posted on April 22nd, 2021

The National Lottery’s UK campaign marks Earth Day

Prince Street air quality monitoring site, Port Talbot, Wales – PM2.5 30 – 40 micrograms per cubic metre.

The National Lottery is encouraging the public to learn how they can be greener following recent research that found 7 in 10 of us believe we aren’t doing enough to protect the environment.  To highlight this, the National Lottery and the Arts Council of Northern Ireland are showcasing the work of NI artist, Robin Price, this Earth Day, Thursday April 22nd as part of the week-long campaign.

Robin’s amazing photographic work shows us actual environmental pollution, Air of the Anthropocene. It is an on-going National Lottery supported documentary project using a custom built LED light painter that translates particulate pollution levels into the density of light dots in a long exposure photograph.  The effect is to illuminate the pollution, shedding light on the invisible particles around us in the air. Photography for the project has been taken in cities across the world including the UK, Ireland, India, Mexico and Africa. 

The project has been used to raise awareness of growing pollution levels in East Africa and to help advocate for positive change to local legislators in Addis Ababa.  Air of the Anthropocene is currently being re-worked into a toolkit for schools to help effect positive change through image based campaigning.

Since 2011, The National Lottery has invested more than £2.2bn in green projects and initiatives across heritage, art, community and sport. Everything from community groups preserving natural habitats to art installations educating young people on climate change.

Indoor Biomass Burning Kitchen, Addis Ababa, Ethiopia – PM 2.5 150 – 200 micrograms per cubic metre.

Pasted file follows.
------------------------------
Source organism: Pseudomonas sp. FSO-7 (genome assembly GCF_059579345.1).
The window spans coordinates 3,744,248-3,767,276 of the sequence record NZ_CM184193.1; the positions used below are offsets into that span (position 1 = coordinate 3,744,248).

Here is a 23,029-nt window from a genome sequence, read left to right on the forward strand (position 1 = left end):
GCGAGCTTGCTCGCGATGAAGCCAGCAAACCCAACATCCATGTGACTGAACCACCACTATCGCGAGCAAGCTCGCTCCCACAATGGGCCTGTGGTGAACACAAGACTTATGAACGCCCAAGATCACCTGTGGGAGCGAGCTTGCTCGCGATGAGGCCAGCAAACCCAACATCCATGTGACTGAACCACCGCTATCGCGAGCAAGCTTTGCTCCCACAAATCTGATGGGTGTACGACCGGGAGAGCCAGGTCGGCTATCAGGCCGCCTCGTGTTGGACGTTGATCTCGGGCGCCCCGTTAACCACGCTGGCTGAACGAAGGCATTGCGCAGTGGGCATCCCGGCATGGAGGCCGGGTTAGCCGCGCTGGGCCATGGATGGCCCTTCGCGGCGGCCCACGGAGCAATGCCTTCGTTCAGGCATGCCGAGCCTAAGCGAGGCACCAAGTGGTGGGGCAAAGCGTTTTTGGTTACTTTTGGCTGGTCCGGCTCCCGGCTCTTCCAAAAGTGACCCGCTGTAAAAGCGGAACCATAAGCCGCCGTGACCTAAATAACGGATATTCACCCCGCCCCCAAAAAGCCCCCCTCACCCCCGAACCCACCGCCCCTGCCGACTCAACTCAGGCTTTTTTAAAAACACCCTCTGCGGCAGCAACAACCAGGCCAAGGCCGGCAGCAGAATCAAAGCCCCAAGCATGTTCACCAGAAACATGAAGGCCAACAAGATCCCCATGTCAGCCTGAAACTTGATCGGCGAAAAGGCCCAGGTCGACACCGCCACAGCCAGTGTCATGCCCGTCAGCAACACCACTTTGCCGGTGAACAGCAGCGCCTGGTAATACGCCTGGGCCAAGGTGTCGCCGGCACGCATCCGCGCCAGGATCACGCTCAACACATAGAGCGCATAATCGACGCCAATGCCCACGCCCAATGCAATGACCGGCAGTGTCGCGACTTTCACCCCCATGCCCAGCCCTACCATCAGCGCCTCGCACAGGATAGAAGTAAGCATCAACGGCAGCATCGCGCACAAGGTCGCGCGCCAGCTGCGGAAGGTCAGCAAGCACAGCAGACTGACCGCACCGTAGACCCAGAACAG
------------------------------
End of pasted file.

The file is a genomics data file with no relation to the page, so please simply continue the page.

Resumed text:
Artist and creator of Air of the Anthropocene, Robin Price, commented, “Various measurements of air pollution improved in a lot of cities worldwide under the COVID-19 lockdowns. While as a lifestyle lockdown is clearly unsustainable what it demonstrated was that co-ordinated efforts by governments really can achieve positive change. We should keep that in mind as we slowly start to come back out into the world.” 

Suzanne Lyle, Head of Visual Arts, Arts Council of Northern Ireland, added,  “The Arts Council of Northern Ireland is hugely proud to support this tremendous photographic project from artist Robin Price through The National Lottery.  The project not only raises awareness of the growing pollution problem in the world but it also creates open discussion for potential government backed interventions.  We are also delighted to see that the project is being reworked into a toolkit for young people in schools, a terrific legacy! 

“The National Lottery has given a staggering amount of funding to help communities at a local and regional level tackle climate change and it’s thanks to National Lottery players – who raise £30 million a week for good causes – that this work can happen.  If we do want to make the future a greener – and greater – place for future generations, we do really need to start changing our behaviour today.”

The National Lottery is encouraging the public to make a vital contribution to the future of our planet by making a #PlanetaryPromise on social media all this week. The#PlanetaryPromise is a chance for you to do your bit for the environment by making a conscious commitment to either start or stop something that could be helping or harming our planet. The Arts Council has pledged support for The National Lottery’s #PlanetaryPromise, to support the journey to achieving net zero carbon emissions by 2050.

To learn more about what type of promise you can make, comedian and podcast star Rosie Ramsay met with some of the projects and organisations that have received National Lottery funding towards green initiatives over the last 10 years. The series of films can be viewed at @lottogoodcauses on Instagram and Twitter.